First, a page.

Brittle and ductile crack-tip behavior in magnesium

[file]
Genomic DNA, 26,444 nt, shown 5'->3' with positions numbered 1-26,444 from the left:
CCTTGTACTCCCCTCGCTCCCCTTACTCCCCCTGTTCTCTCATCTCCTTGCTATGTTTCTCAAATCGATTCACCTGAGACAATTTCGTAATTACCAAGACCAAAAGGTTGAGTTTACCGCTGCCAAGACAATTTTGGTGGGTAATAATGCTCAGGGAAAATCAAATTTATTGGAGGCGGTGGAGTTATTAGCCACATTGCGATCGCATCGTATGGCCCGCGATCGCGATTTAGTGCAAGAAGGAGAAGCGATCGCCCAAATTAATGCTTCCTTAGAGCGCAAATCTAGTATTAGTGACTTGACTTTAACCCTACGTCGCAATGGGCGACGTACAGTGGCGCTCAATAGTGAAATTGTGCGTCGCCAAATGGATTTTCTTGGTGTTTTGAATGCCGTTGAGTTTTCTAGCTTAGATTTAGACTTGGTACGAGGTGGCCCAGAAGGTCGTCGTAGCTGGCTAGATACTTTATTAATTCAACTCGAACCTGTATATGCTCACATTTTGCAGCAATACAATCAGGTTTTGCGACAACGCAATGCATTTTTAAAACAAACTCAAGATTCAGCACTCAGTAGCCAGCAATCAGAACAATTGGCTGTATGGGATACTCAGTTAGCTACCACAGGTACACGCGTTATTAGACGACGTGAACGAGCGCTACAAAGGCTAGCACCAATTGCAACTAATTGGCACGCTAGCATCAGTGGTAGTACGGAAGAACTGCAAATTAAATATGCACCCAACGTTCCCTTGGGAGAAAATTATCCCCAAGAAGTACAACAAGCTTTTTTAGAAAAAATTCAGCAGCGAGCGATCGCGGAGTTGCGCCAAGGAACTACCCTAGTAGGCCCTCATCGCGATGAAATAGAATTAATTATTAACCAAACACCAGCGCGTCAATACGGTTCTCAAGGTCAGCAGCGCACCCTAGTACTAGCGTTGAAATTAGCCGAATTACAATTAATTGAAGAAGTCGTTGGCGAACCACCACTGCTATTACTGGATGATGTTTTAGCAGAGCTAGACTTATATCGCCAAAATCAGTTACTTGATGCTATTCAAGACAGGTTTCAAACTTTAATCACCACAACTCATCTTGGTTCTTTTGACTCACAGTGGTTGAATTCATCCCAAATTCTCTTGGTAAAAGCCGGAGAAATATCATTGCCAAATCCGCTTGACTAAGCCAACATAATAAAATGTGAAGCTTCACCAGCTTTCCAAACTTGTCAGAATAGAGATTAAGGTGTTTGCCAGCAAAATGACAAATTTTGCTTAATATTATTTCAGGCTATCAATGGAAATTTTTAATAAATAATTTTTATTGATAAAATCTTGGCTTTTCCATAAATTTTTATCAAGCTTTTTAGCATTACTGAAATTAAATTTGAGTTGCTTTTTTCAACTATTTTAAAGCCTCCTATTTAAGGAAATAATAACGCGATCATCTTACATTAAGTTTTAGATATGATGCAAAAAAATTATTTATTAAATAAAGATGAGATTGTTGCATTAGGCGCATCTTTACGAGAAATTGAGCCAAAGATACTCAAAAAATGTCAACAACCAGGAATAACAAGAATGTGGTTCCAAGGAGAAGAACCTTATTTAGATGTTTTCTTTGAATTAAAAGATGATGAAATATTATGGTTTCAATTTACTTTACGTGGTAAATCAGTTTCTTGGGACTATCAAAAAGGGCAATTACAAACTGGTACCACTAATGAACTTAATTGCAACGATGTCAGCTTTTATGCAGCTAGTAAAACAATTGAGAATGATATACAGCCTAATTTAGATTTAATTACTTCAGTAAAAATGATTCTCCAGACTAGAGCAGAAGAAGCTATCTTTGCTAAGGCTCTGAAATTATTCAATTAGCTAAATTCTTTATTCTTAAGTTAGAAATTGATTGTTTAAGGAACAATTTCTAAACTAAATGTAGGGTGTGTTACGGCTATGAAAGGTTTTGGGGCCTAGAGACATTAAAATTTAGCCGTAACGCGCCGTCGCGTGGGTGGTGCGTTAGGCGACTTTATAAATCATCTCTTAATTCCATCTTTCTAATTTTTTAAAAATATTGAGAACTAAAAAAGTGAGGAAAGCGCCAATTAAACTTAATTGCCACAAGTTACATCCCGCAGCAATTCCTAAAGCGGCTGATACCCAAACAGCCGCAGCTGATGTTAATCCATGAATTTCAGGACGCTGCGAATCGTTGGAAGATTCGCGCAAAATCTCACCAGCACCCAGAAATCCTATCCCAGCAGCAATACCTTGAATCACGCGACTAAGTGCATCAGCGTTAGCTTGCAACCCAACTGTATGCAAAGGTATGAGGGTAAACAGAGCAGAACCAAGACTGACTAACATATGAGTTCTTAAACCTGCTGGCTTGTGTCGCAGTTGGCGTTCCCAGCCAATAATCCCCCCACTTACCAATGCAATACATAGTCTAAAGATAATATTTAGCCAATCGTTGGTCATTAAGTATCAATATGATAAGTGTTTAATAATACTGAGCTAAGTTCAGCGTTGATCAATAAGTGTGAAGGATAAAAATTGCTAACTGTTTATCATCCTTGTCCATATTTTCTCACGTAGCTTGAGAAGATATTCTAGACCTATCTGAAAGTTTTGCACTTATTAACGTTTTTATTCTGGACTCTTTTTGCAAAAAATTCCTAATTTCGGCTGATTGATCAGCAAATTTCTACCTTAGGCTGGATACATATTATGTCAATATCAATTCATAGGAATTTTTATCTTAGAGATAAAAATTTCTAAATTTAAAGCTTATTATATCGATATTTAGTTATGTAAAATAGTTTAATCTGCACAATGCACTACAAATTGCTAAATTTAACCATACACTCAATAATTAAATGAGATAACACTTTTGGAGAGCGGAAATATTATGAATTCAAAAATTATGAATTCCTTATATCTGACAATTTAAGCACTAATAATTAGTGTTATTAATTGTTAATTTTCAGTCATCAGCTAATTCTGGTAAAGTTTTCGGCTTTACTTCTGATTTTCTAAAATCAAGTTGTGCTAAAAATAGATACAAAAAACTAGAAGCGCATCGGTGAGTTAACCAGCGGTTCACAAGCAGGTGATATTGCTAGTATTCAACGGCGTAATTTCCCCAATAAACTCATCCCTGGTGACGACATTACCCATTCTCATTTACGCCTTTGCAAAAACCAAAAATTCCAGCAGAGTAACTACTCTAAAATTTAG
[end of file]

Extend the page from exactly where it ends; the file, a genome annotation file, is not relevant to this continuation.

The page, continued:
The competition between dislocation emission and cleavage at a crack tip plays an important role in governing the intrinsic fracture behavior of crystalline materials. This competition is not well understood in magnesium, which has many different combinations of cleavage planes and dislocation slip systems. Here, using both anisotropic linear elastic fracture mechanics theory and atomistic simulations, the emission/cleavage competition in magnesium is evaluated for a comprehensive set of crack orientations and crack tip geometries under mode I crack tip stress intensity loading at T= 0 K. Both theory and simulation show that cleavage is favored in most crack orientations, including basal plane cracks, tensile twin and basal-prismatic plane interface cracks. Initial slight crack tip blunting does not significantly change the behavior. These results suggest that magnesium has extremely low intrinsic fracture toughness, consistent with observations of many different cleavage-like planes in low-temperature fracture experiments. Based on T = 0 K properties, obtaining a more-ductile material via crack tip dislocation emission on the pyramidal and basal slip systems would require substantial and moderate reductions of the unstable stacking fault energy (similar to 50% and similar to 20%, respectively) to be achieved at finite temperatures and/or via alloying. (C) 2015 Acta Materialia Inc. Published by Elsevier Ltd. All rights reserved.